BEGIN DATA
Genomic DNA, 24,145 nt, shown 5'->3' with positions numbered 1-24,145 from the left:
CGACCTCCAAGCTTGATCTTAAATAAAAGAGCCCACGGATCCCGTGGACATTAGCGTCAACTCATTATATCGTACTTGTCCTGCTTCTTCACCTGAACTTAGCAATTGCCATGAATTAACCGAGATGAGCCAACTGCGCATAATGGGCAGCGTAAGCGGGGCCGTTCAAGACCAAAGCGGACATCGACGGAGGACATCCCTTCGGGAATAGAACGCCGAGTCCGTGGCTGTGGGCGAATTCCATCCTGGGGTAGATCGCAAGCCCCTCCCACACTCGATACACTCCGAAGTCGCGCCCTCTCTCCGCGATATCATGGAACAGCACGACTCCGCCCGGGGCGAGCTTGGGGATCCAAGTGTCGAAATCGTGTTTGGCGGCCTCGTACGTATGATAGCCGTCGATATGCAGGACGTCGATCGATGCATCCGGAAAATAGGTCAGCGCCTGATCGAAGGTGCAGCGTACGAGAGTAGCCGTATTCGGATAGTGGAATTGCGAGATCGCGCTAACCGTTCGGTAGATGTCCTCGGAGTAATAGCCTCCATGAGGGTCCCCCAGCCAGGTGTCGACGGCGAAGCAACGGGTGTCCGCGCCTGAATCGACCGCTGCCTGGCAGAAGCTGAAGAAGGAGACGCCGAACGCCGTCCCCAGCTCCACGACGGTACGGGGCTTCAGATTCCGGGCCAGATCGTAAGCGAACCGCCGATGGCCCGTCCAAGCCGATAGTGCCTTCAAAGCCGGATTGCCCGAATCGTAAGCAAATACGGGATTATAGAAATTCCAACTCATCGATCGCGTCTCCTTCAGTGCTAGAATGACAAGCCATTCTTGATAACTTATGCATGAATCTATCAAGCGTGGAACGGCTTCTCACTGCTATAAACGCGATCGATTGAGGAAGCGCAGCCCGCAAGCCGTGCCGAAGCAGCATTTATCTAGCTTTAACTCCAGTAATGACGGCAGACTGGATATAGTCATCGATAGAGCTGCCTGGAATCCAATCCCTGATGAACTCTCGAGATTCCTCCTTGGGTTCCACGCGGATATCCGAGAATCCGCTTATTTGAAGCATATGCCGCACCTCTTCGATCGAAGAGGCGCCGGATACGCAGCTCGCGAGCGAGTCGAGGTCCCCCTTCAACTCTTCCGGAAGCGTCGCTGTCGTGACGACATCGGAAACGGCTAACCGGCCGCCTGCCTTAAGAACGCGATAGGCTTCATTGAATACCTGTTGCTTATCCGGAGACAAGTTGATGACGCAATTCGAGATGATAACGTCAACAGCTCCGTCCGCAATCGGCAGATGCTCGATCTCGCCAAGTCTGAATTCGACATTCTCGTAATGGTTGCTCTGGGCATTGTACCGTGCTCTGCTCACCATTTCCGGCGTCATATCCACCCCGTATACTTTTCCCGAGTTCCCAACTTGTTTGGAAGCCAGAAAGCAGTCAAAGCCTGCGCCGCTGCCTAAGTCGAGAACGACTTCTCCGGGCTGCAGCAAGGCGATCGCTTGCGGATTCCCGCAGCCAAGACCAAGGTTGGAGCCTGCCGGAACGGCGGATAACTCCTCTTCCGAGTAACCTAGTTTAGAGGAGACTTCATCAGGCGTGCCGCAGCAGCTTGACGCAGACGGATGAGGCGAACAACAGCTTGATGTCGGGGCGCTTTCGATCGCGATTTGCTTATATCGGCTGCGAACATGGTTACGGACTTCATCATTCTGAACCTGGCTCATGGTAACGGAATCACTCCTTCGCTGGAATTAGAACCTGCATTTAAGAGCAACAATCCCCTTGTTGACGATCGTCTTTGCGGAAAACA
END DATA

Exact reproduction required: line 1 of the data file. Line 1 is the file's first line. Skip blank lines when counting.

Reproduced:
Genomic DNA, 24,145 nt, shown 5'->3' with positions numbered 1-24,145 from the left: